Synopsis Presentation of Mr. Ajay Saini

Name of Scholar
Mr. Ajay Saini

Guide
Prof. S. Parasuraman

DAC Members
Prof. Prof. Surinder Jaswal,
Dr. Sunil D. Santha,
Mr. Parthasarathi Mondal

Discussant
Dr. Anil Sutar

Research Methodology Expert
Dr. Anil Sutar

Abstract

Governmentality and Subjectification in the Central and the southern Nicobar Archipelagos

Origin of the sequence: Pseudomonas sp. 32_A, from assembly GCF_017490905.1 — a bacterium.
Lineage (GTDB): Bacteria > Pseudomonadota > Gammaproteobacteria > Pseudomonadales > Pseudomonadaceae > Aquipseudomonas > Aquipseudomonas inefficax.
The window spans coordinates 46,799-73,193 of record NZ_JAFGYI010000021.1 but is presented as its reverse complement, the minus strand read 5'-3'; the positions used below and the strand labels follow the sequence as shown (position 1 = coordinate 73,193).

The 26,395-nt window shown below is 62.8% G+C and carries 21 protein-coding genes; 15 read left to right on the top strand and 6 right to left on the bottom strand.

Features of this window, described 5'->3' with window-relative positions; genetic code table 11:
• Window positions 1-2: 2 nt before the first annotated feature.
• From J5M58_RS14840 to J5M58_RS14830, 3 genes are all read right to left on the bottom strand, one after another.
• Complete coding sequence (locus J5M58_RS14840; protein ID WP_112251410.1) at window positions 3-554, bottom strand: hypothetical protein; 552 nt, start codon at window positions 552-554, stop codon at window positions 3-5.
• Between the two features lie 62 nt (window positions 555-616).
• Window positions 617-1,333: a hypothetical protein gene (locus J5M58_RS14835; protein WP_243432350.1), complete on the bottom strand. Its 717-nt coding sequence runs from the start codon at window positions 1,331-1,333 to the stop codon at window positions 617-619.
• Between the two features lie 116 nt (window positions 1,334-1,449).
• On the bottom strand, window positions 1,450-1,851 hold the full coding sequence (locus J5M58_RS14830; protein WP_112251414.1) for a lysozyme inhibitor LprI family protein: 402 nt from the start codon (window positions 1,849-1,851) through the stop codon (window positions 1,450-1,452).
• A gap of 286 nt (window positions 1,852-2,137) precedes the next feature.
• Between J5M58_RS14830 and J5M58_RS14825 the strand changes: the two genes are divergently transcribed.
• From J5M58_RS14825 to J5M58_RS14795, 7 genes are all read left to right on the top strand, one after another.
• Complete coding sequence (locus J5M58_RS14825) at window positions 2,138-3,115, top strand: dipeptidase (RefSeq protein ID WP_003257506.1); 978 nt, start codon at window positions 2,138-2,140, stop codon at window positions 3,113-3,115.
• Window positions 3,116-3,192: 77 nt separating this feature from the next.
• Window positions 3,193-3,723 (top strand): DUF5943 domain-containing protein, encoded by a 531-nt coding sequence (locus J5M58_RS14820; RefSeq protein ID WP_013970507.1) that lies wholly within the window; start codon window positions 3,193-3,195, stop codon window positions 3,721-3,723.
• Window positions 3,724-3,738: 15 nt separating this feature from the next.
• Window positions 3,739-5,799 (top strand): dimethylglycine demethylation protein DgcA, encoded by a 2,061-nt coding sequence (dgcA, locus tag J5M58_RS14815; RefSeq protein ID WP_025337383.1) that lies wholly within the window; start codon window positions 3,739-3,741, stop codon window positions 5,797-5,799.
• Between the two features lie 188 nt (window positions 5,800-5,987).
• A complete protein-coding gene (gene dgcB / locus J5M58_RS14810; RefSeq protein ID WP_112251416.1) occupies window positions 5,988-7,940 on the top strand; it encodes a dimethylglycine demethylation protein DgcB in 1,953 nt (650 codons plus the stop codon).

Power, as Foucault (1982: 789) insists, is a mode of action that does not directly act on subjects but their existing or future actions. Using F‟s oeuvre as a toolbox, especially the later one, this research focused on two lines of inquiry. The first line of inquiry attempted to understand and analyze the major issues concerning the survival and well-being of the community. The three main issues analyzed are- the Navy-Nicobarese Kamorta Island land Conundrum, Encroachment upon tribal land by the non-Nicobarese and the Katchal Island Sri-Lankan Tamil repatriates‟ Issue. The second line of inquiry focused on how the post tsunami humanitarian interventions in the Nicobarese society, which acted upon their circumstances, desires and environment, formed them as subjects. The research unpacked the post tsunami techniques of power, which acted upon the Nicobarese actions, turned them into objects and subjects of power, and ushered change within their society. The research concluded that the change among the Nicobarese is an upshot of interplay of two types of technologies, which Foucault terms as „domination‟ and „self‟. The governmental humanitarian intervention was an ensemble of technologies of power, which envisaged the Nicobarese transformation along the lines of a modern culture. The decisions, aspirations and desires of the indigenes were conducted through governmental practices in such a manner that the community started conducting its own conduct in the long run through the technologies of self (Saini 2013, forthcoming a, 2015c). Self is constituted through the force of truth (Foucault 1997b:165), and “each society has its regime of truth, its „general politics‟ of truth” (Foucault 1980a:131). In the islands, the non-Nicobarese‟ discourse on lifestyle and aesthetics formed a regime of truth. The Nicobarese traditional conduct, propensities, morals, food habits, dressing patterns, sexual conduct and so on were derided and problematized. The settlers‟ discourse and their verbalization of the Nicobarese shortcomings were slowly internalized by the latter that made them act on their own selves through the technologies of self such as self-observation and self-hermeneutics. The indigenes started learning modern precepts of conduct from the settlers, and through self-control and self-discipline, they modulated their indigenous sociocultural milieu (Saini 2014a, 2014b, 2015d). Foucault (2004: 29-30) argues that individuals are an effect of power being exercised on them through networks. With a change in the Nicobarese indigenous institutions, government transformed their life that was governed by these power networks. The Nicobarese were involved in the planning and execution of the welfare and development interventions. However, all the major decisions were taken by government, which made the indigenes as merely humble recipients of aid. The Tribal Council of the Great and Little Nicobar had negligible agency to influence the policy decisions taken for the community. The Nicobarese traditional leadership system was transmuted by overlooking the elderly in the post tsunami leadership structure and prioritizing the young Nicobarese as village captains (leaders). The elderly were the repositories and guardians of the traditional knowledge, which maintained social equilibrium within their society. With the development of hierarchical network post tsunami, the docile indigenes were inducted about the roles of government and the duties of citizens. Over a period of time, they were caught in the fine meshes of governmental apparatus (Saini 2012, 2015b, 2015c, forthcoming b).

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